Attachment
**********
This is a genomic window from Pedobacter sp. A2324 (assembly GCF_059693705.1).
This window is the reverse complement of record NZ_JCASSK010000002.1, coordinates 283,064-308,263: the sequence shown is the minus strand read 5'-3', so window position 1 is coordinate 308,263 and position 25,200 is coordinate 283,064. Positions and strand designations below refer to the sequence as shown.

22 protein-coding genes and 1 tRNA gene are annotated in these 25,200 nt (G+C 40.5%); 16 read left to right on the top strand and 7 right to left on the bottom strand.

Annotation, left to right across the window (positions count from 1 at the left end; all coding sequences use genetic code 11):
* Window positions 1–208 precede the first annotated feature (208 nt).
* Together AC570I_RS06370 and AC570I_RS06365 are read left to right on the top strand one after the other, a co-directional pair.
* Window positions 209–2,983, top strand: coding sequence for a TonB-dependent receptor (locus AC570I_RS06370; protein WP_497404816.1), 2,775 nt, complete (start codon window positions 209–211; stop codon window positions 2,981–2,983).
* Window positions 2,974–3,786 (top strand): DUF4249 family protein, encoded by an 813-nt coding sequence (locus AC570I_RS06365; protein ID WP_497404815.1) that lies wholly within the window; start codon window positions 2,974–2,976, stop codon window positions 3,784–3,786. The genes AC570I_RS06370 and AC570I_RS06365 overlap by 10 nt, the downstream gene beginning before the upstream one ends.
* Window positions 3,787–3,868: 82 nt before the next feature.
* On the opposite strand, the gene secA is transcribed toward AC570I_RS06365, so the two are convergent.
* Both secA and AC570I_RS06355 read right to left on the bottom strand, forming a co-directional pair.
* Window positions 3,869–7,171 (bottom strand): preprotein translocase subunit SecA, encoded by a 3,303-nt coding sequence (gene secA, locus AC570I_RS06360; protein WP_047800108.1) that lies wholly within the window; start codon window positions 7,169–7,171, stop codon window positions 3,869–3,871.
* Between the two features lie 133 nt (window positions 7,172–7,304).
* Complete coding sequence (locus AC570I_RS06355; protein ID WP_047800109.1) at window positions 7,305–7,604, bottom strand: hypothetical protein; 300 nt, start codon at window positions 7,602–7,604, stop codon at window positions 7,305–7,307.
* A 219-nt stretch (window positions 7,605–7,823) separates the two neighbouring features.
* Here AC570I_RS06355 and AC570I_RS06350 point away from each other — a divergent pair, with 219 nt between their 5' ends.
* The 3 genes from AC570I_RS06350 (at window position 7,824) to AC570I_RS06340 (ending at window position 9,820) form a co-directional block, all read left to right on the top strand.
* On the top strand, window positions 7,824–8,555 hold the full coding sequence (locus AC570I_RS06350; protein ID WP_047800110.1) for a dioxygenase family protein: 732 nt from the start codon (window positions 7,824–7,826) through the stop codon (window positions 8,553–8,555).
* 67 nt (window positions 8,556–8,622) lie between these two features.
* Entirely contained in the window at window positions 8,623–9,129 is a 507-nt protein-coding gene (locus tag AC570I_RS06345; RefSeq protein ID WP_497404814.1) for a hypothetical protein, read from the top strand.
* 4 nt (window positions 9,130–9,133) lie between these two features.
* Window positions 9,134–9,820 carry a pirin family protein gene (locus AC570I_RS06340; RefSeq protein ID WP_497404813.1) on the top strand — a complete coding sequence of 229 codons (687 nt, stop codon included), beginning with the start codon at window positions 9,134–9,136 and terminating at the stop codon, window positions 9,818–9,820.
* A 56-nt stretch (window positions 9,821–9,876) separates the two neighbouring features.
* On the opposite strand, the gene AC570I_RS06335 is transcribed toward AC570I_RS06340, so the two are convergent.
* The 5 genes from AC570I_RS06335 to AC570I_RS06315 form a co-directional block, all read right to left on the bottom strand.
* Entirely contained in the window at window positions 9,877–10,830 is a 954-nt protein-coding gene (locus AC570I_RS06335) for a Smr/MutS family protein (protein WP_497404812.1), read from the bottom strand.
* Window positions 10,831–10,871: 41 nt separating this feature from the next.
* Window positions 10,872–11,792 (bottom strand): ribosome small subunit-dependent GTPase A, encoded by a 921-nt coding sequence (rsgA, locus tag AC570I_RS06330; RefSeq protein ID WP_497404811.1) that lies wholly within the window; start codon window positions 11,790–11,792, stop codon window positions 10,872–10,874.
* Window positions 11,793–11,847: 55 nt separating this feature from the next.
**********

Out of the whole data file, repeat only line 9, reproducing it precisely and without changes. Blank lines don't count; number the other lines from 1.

* Window positions 3,787–3,868: 82 nt before the next feature.